My Dad, an avid wood worker and gun stock carver, always insisted that nails and screws were only little clamps to hold the wood together until the glue dried! Words of wood wisdom.
Glue is the agent that gives any joint its strongest bond. But for the best joint the wood pieces need to be clamped tightly until that glue is thoroughly dried – for many wood glues that is at least 24 hours.
But what do you do when your wood, or gourd shape does not fit any of your regular wood clamps and you don’t want to use nails or screws?
Let’s look at a few quick clamps that can be made out of common household items and that can be adjusted to fit any size or shape.
This is a set of 3 pound molds for handmade soap
that I was ‘quickly’ throwing together – too big for my
small wood clamps, but perfect for this Today’s Carving Tip!
1 Low tack masking tape makes a great, disposable clamp. Available in many widths, up to 4″, the tape can be wrapped multiple times around your project to make a tight tension on the joint. Because it is low tack it does not leave glue residue to the project surface, which is wonderful when working gourd art.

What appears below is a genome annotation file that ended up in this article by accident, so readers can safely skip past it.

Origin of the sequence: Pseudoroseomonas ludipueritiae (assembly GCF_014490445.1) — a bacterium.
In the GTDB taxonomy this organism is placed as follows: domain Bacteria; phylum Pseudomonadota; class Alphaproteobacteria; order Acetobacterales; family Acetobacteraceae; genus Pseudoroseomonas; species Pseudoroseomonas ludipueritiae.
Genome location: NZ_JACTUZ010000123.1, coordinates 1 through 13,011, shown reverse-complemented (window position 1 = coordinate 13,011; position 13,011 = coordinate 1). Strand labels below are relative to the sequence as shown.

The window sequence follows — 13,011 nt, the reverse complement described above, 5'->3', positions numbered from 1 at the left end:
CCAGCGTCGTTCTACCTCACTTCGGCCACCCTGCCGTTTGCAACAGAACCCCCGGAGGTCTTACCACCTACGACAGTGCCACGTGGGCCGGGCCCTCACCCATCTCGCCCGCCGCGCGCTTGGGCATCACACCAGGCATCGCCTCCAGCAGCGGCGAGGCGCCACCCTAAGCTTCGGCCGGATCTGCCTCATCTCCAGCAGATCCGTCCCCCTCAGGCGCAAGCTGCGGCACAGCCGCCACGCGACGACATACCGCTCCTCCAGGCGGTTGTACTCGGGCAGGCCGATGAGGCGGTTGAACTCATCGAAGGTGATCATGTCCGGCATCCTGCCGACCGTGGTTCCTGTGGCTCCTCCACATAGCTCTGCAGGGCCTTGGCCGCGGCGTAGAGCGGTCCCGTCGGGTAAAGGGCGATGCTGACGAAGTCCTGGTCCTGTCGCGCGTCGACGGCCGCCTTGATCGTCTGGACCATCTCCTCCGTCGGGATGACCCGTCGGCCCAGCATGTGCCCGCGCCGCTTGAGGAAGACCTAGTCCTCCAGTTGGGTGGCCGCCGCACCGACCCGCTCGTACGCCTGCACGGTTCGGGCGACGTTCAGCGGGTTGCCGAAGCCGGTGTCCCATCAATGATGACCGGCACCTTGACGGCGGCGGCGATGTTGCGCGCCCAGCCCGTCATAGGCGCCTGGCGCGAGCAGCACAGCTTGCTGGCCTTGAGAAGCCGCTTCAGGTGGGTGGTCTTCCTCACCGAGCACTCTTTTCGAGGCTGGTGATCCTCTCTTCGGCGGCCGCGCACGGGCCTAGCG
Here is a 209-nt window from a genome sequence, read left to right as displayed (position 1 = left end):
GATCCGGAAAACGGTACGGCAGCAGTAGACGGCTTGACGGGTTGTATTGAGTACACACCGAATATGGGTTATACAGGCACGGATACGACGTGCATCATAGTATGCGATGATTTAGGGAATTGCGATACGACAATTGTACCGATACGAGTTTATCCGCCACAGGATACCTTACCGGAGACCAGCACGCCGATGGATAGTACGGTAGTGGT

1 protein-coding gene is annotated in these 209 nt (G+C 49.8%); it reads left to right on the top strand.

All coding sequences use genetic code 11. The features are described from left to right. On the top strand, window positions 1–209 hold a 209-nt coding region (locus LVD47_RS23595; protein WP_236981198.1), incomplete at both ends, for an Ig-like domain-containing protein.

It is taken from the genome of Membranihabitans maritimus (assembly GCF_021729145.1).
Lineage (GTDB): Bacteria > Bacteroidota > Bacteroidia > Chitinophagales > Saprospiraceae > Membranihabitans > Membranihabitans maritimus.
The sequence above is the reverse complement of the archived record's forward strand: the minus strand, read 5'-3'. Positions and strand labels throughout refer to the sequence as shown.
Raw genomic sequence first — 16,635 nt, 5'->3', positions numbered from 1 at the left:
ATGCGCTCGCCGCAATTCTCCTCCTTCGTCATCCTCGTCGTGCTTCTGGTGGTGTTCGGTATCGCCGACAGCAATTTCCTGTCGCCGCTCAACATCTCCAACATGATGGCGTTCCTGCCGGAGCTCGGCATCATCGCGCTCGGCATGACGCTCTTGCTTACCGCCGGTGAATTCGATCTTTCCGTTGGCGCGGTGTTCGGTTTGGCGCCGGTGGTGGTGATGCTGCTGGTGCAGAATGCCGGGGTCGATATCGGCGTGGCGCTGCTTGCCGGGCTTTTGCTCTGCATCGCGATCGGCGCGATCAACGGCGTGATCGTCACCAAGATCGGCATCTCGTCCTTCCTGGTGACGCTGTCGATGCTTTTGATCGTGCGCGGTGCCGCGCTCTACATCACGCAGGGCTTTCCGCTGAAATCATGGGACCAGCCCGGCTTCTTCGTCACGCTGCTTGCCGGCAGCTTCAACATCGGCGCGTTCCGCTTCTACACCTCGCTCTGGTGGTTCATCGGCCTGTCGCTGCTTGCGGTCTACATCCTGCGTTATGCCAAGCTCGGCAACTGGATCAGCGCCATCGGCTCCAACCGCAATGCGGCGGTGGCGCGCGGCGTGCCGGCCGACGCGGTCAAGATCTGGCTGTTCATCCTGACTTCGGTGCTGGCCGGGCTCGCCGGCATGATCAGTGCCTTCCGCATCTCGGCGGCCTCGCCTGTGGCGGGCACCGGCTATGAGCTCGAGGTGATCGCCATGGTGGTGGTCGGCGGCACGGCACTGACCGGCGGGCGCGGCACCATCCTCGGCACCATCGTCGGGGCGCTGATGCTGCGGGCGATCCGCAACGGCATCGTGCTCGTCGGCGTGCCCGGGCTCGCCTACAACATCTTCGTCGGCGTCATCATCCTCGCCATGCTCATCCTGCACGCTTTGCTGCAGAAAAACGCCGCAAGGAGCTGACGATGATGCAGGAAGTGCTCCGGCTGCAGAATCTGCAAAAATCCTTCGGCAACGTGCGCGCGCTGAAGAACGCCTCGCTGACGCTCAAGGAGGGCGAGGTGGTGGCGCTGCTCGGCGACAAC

2 Large rubber bands can be purchased from most office supply stores, usually by the pound box. They come in a variety of lengths and can be used over and over again. Look for extra wide bands when you go shopping, 1/2″ to 1″ wide bands are available and provide greater strength.
3 Bungee cords can be ganged to become a flexible clamp for your work. I use smaller bungee cords, and simply lock one to another until I have a nice tightness. Spacer blocks, as the 1 1/4″ basswood carving block shown here, can now be slid beneath the bungee cords to give you the tightest pressure.
4 Zip ties have become an every day item around the house and they use as wood clamps is invaluable. Gang zip them, tighten them a little at a time so each tie is even, and simple cut them off when you are done.
5 Butcher’s string is thick, cotton, two to three ply twist cord which is perfect for really odd shapes, such as a gourd art project. Wrap the string around your project and tie as tightly as possible. Repeat, so that your clamp has several independent strings tied around the joint. Working one string at a time, slide a popsicle stick, tongue depressor, or 1/4″ or wider dowel rod under the string. Gently twist the stick to wrap the string around the stick’s center. When you have the string as tight as you can twist secure the stick with a small clamp or with several clothes pins.
Next time you are cleaning those kitchen drawers or odd boxes, make up a quick clamp kit to keep in your wood, gourd, or pyrography studio – on hand and ready to go.